The U.N. human rights office on Friday regretted the impact that U.S. sanctions authorised by President Donald Trump may have on trials and investigations under way at the International Criminal Court (ICC), saying its independence must be protected.
"The independence of the ICC and its ability to operate without interference must be guaranteed so that it can decide matters without any improper influence, inducement, pressures, threats or interference, direct or indirect, from any quarter or for any reasons," U.N. human rights spokesman Rupert Colville told a U.N. briefing in Geneva. "Victims of gross human rights violations and serious violations of international humanitarian law and their families have the right to redress and the truth."
The International Criminal Court also condemned the Trump administration’s decision to authorise sanctions against court staff, saying it amounted to “an unacceptable attempt to interfere with the rule of law and the Court’s judicial proceedings.”
An executive order by U.S. President Donald Trump announced Thursday authorizes sanctions against ICC staff investigating American troops and intelligence officials and those of allied nations, including Israel, for possible war crimes in Afghanistan and elsewhere.
Trump’s order would block the financial assets of court employees and bar them and their immediate relatives from entering the United States.
The court, which has 123 member states, said in a statement released early Friday that it “stands firmly by its staff and officials and remains unwavering in its commitment to discharging, independently and impartially, the mandate” laid down in its founding treaty, the Rome Statute.
It said an attack on the Hague-based court also constitutes “an attack against the interests of victims of atrocity crimes, for many of whom the Court represents the last hope for justice.”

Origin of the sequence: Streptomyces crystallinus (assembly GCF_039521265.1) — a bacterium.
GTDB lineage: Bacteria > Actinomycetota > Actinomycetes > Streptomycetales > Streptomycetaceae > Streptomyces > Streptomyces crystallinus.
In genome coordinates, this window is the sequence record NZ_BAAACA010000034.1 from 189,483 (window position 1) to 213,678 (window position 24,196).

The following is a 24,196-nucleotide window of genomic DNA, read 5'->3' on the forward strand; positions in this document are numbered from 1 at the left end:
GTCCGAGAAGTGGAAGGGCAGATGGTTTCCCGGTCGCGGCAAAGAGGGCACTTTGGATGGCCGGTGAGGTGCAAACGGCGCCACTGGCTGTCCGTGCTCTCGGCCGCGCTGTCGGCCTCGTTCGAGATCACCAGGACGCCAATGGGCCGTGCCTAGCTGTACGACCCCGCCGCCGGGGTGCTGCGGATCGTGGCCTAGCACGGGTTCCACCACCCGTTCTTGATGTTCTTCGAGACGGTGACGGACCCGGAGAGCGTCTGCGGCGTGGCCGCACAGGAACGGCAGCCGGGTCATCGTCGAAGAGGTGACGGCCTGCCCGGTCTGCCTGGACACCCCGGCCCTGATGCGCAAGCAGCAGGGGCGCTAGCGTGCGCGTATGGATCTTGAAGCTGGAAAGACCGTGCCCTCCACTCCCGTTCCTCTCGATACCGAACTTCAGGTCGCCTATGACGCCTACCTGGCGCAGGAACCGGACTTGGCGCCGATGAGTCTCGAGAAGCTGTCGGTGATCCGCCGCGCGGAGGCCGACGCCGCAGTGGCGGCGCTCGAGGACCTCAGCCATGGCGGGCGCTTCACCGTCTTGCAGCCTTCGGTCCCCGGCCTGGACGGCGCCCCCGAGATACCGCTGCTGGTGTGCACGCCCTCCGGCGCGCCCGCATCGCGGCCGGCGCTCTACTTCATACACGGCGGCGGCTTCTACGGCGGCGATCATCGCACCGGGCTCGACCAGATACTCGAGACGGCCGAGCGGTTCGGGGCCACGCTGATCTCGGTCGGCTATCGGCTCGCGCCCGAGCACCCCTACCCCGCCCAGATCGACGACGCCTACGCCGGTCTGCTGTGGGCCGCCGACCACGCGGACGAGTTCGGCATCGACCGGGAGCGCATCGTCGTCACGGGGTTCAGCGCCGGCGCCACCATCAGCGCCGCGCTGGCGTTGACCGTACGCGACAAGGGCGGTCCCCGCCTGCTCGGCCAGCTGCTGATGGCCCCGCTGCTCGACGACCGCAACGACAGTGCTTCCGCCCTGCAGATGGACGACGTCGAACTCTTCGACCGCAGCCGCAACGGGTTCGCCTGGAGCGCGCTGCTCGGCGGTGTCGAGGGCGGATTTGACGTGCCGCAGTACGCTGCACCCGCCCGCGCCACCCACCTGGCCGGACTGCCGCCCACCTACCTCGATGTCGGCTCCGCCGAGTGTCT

O-Gon Kwon, president of the court’s management and oversight mechanism, the Assembly of States Parties, also criticized the U.S. measures.
“They undermine our common endeavor to fight impunity and to ensure accountability for mass atrocities,” he said in a statement. “I deeply regret measures targeting Court officials, staff and their families.”
The Hague-based court was created in 2002 to prosecute war crimes and crimes of humanity and genocide in places where perpetrators might not otherwise face justice. The U.S. has never been an ICC member.
U.S. Secretary of State Mike Pompeo on Thursday denounced the tribunal as a “kangaroo court” that has been unsuccessful and inefficient in prosecuting war crimes. He said that the U.S. would punish the ICC employees for any investigation or prosecution of Americans in Afghanistan and added that they could also be banned for prosecuting Israelis for alleged abuses against Palestinians.
“It gives us no joy to punish them,” Pompeo said. “But we cannot allow ICC officials and their families to come to the United States to shop and travel and otherwise enjoy American freedoms as these same officials seek to prosecute the defender of those very freedoms.”
Last year, Pompeo revoked the visa of the court’s chief prosecutor, Fatou Bensouda, after she asked ICC judges to open an investigation into alleged war crimes in Afghanistan. The judges initially rejected the request, she appealed and the the court authorized the investigation in March.
Dutch Foreign Minister Stef Blok said in a tweet Friday he was “very disturbed by the United States’ measures” and called on Washington not to sanction ICC staff.
“The ICC is crucial in the fight against impunity and in upholding international rule of law,” Blok tweeted.
Senior U.N. and EU officials also spoke out against the decision.
EU foreign policy chief Josep Borrell said Trump’s order “is a matter of serious concern” and he described EU members as “steadfast supporters” of the tribunal.” Borrell said “it is a key factor in bringing justice and peace,” and that “it must be respected and supported by all nations.”
The United Nations has “taken note with concern” about reports of Trump’s order, said Stephane Dujarric, spokesman for Secretary-General Antonio Guterres.
The American Civil Liberties Union suggested it might seek legal recourse and said the order was “a dangerous display of his contempt for human rights and those working to uphold them.”
Israel’s prime minister, Benjamin Netanyahu, backed the U.S. action, accusing the court of fabricating “outlandish charges” against his country, and praising the U.S. for standing up for what he called truth and justice.